Science Fiction - Religious Science

In the new issue of Christianity Today, the cover story is about Science Fiction and "how the genre draws us to its own views of redemption." The author, James A. Herrick, writes,
"Ironically, the universe that science stripped of the supernatural is being resupplied with deities and redemptive purposes by science fiction writers and moviemakers. Apparently, we cannot do without myths."

Having been a fan of the genre for most of my life, I am very in tune with this. And the future of Christian apologetics will need to address the counter-myths that our pop culture's sci-fi stories have created.

As Herrick says, pop culture is "now our most potent form of religious persuasion... Arguments against Christianity and in support of rival worldviews now arrive daily as embedded components of visual and written fiction. Pop-culture fiction, not academic nonfiction, is now the cutting edge of public discourse on spirituality."


Marcus Goodyear said...

Ooh, ooh. I've got to get my hands on the new issue. I'm a complete scifi nerd (but I'm picky about what I like.)

Great Googly Moogly! said...

It seems that Paul was right when he suggested that we all know the truth but we supress it in our unrighteousness. As human beings, we're drawn to stories of "redemption" because we know that things are "not the way they're supposed to be" (to borrow from Plantinga).

Now, as Christians, we must draw people to the true story of redemption--not some sci-fi thriller, but the Gospel of the historical Jesus of Nazareth!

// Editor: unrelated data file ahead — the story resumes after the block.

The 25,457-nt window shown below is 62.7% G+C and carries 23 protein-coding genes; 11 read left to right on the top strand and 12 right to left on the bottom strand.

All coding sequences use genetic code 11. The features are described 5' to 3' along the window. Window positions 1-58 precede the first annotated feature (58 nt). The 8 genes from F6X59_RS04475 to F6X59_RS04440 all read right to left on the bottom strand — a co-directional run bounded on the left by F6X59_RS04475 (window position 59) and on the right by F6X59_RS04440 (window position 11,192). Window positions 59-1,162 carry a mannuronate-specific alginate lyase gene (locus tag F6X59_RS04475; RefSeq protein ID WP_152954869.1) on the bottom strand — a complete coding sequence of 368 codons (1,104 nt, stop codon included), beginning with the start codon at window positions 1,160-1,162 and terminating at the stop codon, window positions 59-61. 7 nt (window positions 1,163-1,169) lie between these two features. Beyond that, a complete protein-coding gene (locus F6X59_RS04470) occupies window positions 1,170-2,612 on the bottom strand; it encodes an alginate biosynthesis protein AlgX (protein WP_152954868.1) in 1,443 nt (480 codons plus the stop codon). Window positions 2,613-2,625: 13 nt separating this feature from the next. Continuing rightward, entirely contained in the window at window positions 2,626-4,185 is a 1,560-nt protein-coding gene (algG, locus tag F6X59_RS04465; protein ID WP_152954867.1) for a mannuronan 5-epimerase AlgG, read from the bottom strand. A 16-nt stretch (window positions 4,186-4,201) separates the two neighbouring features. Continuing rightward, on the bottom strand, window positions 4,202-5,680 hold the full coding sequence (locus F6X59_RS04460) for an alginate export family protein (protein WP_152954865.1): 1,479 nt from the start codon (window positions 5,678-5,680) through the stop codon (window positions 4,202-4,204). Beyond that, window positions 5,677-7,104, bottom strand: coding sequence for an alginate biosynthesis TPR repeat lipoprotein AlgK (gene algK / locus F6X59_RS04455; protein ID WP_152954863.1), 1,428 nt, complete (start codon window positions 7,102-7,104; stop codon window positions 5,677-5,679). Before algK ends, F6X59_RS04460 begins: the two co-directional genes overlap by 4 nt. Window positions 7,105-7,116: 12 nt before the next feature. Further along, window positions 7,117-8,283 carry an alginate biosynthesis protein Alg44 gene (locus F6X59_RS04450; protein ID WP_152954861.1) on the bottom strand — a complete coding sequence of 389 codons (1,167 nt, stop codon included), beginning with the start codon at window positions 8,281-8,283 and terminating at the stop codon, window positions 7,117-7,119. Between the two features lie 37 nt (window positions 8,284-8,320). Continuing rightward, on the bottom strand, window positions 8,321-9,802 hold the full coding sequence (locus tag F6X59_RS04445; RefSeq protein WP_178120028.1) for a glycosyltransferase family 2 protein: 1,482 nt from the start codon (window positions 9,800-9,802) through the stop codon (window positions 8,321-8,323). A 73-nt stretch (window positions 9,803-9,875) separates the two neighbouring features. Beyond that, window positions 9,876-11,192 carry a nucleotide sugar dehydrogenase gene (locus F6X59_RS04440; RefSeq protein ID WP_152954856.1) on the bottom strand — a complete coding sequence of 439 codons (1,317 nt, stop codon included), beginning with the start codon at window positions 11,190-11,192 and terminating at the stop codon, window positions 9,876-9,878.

Of course, (with all due respect to my dispensational brethren), with the "Left Behind" foolishness making a mockery of the Gospel, we have our work cut out for us! :-)


BTW--I actually do like that Coldplay record you mentioned (Sshh...don't tell anybody!).

Mark said...

C.S. Lewis was proposing myths when he wrote the Space Trilogy and asked the question has the fall happened on other worlds too?

I read Ursula LeGuinn take him to task as using Christian doctrine to write stories...manipulate them as a propaganda tool. She did not like the Narnia stories, but I don't recall what she thought about his Space Trilogy.

Bob Robinson said...

Yes, the term "myth" that Herrick is using is the one defined by C.S. Lewis: a transcendent story that helps make sense of our place in the cosmos. Lewis suggested that the Christian gospel is "God's myth" - "not because it is fiction, but because it is a story that gives ultimate meaning."